Click on “Download PDF” for the PDF version or on the title for the HTML version.

If you are not an ASABE member or if your employer has not arranged for access to the full-text, Click here for options.

Comparison of Cronobacter sakazakii thermal death kinetics in powdered infant formula milk using hot water and combined radio frequency and hot air treatment

Published by the American Society of Agricultural and Biological Engineers, St. Joseph, Michigan

Citation:  2016 ASABE Annual International Meeting  162459966.(doi:10.13031/aim.20162459966)
Authors:   Lu Wang, Juming Tang, Yawen Lin, Yucen Xie, Shaojin Wang, Zhenjiang Gao, Yanhong Liu
Keywords:   . thermal death kinetics, Cronobacter sakazakii, powdered infant formula milk, hot water, radio frequency


Powdered infant formula milk is prone to Cronobacter sakazakii (C. sakazakii) contamination, which is fatal to infants. In order to explore effective thermal inactivation applications of powdered infant formula milk, this research studied the thermal death kinetics of C. sakazakii in powdered infant formula milk using hot water and radio frequency energy. D-values and z-values were determined for powdered infant formula milk with water activity of 0.2, 0.3 and 0.4 inoculated with approximately 108 CFU/g C. sakazakii vegetative cells and sealed in TDT cells which were completely immersed in a circulating water bath and held at prescribed temperatures for predetermined time periods. D-values for sample with water activity of 0.3 at 60, 65, 70 and 75 °C were 77.9, 50.3, 29.9 and 15.6 min, respectively, which were too harsh for quality retention of powdered infant formula milk because under these conditions, protein was denatured. The z-value was 21.5 °C. When inoculated powdered infant formula milk sealed in Petri dish was exposed to combined radio frequency and hot air treatment, one log reduction of C. sakazakii was obtained during come up time of 70 °C. Under such condition, quality of powdered infant formula milk was well retained. With increase of sample water activity, D and z values decreased for both treatments. This study demonstrated that radio frequency technology may serve as an effective way to inactivate C. sakazakii in packaged powdered infant formula milk.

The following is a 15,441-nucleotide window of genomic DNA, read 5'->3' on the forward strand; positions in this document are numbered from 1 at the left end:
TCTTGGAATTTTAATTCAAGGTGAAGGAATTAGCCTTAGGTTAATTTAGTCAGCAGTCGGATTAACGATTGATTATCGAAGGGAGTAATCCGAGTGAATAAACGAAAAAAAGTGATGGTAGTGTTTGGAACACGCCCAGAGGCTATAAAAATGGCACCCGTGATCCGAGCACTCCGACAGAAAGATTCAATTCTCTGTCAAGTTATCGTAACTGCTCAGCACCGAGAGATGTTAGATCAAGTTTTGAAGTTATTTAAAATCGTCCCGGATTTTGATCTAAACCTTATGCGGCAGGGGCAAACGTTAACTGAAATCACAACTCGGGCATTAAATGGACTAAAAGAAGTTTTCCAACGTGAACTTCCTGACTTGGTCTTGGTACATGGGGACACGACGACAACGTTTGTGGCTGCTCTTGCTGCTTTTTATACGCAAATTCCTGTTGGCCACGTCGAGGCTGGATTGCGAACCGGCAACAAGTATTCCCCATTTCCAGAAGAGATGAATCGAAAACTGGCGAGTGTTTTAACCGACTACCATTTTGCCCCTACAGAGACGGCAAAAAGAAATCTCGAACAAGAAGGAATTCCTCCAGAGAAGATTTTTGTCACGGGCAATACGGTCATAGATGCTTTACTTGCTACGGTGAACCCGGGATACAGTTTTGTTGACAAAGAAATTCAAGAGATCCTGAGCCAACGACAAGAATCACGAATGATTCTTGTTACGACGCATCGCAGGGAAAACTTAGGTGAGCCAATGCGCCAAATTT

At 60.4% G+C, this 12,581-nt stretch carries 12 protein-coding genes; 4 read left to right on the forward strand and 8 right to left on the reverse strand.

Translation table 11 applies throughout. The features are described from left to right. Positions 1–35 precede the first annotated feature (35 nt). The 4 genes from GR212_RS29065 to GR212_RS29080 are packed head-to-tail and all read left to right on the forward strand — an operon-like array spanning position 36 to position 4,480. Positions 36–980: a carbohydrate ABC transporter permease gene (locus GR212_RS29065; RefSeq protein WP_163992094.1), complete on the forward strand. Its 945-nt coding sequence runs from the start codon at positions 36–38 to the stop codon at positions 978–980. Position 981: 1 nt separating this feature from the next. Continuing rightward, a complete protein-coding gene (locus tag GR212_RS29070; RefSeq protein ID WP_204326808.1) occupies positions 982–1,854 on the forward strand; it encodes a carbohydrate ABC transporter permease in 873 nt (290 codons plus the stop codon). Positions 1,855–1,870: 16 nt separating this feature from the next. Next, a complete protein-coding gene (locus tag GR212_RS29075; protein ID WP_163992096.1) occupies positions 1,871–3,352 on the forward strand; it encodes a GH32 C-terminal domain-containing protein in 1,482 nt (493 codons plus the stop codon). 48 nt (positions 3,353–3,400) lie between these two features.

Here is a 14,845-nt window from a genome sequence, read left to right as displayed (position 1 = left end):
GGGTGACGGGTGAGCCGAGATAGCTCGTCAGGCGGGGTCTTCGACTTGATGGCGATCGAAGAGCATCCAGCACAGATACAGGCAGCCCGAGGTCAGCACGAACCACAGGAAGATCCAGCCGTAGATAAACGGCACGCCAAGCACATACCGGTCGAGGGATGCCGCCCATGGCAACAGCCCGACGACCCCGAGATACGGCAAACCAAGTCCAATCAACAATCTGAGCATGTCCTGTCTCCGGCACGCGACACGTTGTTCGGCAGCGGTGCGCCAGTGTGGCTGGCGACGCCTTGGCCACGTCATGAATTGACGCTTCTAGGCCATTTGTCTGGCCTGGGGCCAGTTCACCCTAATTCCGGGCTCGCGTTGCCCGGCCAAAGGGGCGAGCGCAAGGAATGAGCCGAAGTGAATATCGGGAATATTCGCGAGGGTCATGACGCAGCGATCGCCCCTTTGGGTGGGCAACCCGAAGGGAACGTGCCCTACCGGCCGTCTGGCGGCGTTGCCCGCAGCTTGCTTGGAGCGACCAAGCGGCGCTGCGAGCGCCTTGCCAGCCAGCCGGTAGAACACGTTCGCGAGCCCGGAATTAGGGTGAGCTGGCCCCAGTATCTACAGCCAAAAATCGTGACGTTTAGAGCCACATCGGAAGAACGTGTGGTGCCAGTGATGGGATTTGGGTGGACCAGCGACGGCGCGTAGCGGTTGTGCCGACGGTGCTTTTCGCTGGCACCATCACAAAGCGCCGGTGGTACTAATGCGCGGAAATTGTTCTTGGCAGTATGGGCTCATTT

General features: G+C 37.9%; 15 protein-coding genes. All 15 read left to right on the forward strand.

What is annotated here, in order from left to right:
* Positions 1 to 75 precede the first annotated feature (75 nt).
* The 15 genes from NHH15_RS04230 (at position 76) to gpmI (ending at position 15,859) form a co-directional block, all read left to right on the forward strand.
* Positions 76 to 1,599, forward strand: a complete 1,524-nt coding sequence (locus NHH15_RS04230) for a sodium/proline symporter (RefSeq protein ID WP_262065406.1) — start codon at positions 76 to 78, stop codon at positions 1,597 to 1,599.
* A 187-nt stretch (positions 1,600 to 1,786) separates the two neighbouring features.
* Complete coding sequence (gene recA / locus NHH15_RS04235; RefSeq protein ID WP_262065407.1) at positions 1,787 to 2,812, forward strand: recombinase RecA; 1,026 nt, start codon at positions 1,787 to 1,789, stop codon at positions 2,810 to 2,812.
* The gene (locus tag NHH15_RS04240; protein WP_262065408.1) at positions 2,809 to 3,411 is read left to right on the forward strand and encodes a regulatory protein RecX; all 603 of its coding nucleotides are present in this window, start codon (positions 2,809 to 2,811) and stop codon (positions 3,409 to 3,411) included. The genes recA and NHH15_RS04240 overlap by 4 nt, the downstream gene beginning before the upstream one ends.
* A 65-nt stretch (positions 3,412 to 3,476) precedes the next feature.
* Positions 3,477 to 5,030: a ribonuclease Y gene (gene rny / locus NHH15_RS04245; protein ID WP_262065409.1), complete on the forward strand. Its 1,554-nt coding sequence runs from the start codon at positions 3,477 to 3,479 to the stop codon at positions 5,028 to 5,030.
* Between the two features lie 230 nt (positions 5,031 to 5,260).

(Download PDF)    (Export to EndNotes)